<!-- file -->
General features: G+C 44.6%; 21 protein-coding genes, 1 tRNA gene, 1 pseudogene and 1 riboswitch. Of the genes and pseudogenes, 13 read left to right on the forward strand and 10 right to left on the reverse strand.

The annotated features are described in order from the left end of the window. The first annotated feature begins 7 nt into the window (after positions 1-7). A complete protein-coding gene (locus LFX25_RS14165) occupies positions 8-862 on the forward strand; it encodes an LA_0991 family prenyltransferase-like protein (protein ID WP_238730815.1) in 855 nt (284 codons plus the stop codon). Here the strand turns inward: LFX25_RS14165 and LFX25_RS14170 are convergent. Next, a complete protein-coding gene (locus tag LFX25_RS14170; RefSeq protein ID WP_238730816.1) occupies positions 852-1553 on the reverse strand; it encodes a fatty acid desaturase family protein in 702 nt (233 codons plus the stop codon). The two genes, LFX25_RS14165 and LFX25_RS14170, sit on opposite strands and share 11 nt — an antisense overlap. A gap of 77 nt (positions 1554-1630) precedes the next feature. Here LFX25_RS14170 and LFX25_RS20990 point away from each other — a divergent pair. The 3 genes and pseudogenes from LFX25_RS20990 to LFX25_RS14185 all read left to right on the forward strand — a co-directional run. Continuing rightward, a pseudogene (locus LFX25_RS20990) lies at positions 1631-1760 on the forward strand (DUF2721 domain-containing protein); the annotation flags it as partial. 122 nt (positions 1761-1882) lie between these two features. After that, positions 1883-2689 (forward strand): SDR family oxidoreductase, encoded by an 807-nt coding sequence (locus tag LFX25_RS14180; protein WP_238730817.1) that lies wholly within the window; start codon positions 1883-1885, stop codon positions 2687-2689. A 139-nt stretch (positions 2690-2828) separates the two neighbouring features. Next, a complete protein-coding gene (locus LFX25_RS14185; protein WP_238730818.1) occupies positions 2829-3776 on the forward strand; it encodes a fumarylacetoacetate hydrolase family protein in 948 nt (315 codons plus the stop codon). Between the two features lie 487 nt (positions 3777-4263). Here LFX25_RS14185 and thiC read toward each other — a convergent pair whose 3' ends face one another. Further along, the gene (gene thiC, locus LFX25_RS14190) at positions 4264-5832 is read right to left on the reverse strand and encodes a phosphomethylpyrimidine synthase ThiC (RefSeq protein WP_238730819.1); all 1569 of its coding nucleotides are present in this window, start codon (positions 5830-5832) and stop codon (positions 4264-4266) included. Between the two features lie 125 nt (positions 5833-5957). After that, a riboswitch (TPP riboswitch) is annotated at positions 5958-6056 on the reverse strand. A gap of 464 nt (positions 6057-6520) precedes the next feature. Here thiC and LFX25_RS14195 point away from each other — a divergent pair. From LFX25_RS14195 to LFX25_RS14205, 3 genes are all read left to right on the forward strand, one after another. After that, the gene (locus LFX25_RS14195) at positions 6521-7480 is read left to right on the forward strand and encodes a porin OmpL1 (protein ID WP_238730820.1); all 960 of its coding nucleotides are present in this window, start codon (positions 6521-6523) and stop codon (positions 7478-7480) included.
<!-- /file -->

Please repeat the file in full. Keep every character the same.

General features: G+C 44.6%; 21 protein-coding genes, 1 tRNA gene, 1 pseudogene and 1 riboswitch. Of the genes and pseudogenes, 13 read left to right on the forward strand and 10 right to left on the reverse strand.

The annotated features are described in order from the left end of the window. The first annotated feature begins 7 nt into the window (after positions 1-7). A complete protein-coding gene (locus LFX25_RS14165) occupies positions 8-862 on the forward strand; it encodes an LA_0991 family prenyltransferase-like protein (protein ID WP_238730815.1) in 855 nt (284 codons plus the stop codon). Here the strand turns inward: LFX25_RS14165 and LFX25_RS14170 are convergent. Next, a complete protein-coding gene (locus tag LFX25_RS14170; RefSeq protein ID WP_238730816.1) occupies positions 852-1553 on the reverse strand; it encodes a fatty acid desaturase family protein in 702 nt (233 codons plus the stop codon). The two genes, LFX25_RS14165 and LFX25_RS14170, sit on opposite strands and share 11 nt — an antisense overlap. A gap of 77 nt (positions 1554-1630) precedes the next feature. Here LFX25_RS14170 and LFX25_RS20990 point away from each other — a divergent pair. The 3 genes and pseudogenes from LFX25_RS20990 to LFX25_RS14185 all read left to right on the forward strand — a co-directional run. Continuing rightward, a pseudogene (locus LFX25_RS20990) lies at positions 1631-1760 on the forward strand (DUF2721 domain-containing protein); the annotation flags it as partial. 122 nt (positions 1761-1882) lie between these two features. After that, positions 1883-2689 (forward strand): SDR family oxidoreductase, encoded by an 807-nt coding sequence (locus tag LFX25_RS14180; protein WP_238730817.1) that lies wholly within the window; start codon positions 1883-1885, stop codon positions 2687-2689. A 139-nt stretch (positions 2690-2828) separates the two neighbouring features. Next, a complete protein-coding gene (locus LFX25_RS14185; protein WP_238730818.1) occupies positions 2829-3776 on the forward strand; it encodes a fumarylacetoacetate hydrolase family protein in 948 nt (315 codons plus the stop codon). Between the two features lie 487 nt (positions 3777-4263). Here LFX25_RS14185 and thiC read toward each other — a convergent pair whose 3' ends face one another. Further along, the gene (gene thiC, locus LFX25_RS14190) at positions 4264-5832 is read right to left on the reverse strand and encodes a phosphomethylpyrimidine synthase ThiC (RefSeq protein WP_238730819.1); all 1569 of its coding nucleotides are present in this window, start codon (positions 5830-5832) and stop codon (positions 4264-4266) included. Between the two features lie 125 nt (positions 5833-5957). After that, a riboswitch (TPP riboswitch) is annotated at positions 5958-6056 on the reverse strand. A gap of 464 nt (positions 6057-6520) precedes the next feature. Here thiC and LFX25_RS14195 point away from each other — a divergent pair. From LFX25_RS14195 to LFX25_RS14205, 3 genes are all read left to right on the forward strand, one after another. After that, the gene (locus LFX25_RS14195) at positions 6521-7480 is read left to right on the forward strand and encodes a porin OmpL1 (protein ID WP_238730820.1); all 960 of its coding nucleotides are present in this window, start codon (positions 6521-6523) and stop codon (positions 7478-7480) included.